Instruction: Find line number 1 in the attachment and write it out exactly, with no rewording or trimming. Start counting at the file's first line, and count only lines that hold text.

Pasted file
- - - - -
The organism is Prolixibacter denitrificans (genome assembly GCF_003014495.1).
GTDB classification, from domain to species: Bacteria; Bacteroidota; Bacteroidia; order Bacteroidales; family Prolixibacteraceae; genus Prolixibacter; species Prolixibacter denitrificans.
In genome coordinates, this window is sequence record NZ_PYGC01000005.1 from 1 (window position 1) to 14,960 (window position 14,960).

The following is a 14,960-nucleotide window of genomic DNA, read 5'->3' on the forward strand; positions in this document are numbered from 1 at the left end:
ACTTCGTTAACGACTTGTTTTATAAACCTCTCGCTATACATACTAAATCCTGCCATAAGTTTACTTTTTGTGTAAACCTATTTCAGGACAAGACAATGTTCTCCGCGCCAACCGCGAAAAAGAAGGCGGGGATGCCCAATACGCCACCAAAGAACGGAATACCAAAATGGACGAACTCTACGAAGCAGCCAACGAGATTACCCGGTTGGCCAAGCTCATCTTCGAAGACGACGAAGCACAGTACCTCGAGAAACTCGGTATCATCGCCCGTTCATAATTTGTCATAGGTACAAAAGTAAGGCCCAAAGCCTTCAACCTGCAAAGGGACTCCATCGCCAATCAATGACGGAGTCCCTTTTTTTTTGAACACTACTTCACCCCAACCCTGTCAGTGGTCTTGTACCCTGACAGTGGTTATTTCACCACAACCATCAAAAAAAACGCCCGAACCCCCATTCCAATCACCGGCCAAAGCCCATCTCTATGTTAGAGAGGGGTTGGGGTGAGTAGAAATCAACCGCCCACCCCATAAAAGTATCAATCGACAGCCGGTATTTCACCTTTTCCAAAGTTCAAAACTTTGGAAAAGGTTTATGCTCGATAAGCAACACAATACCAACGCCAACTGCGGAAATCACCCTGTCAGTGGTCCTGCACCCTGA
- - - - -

The organism is Prolixibacter denitrificans (genome assembly GCF_003014495.1).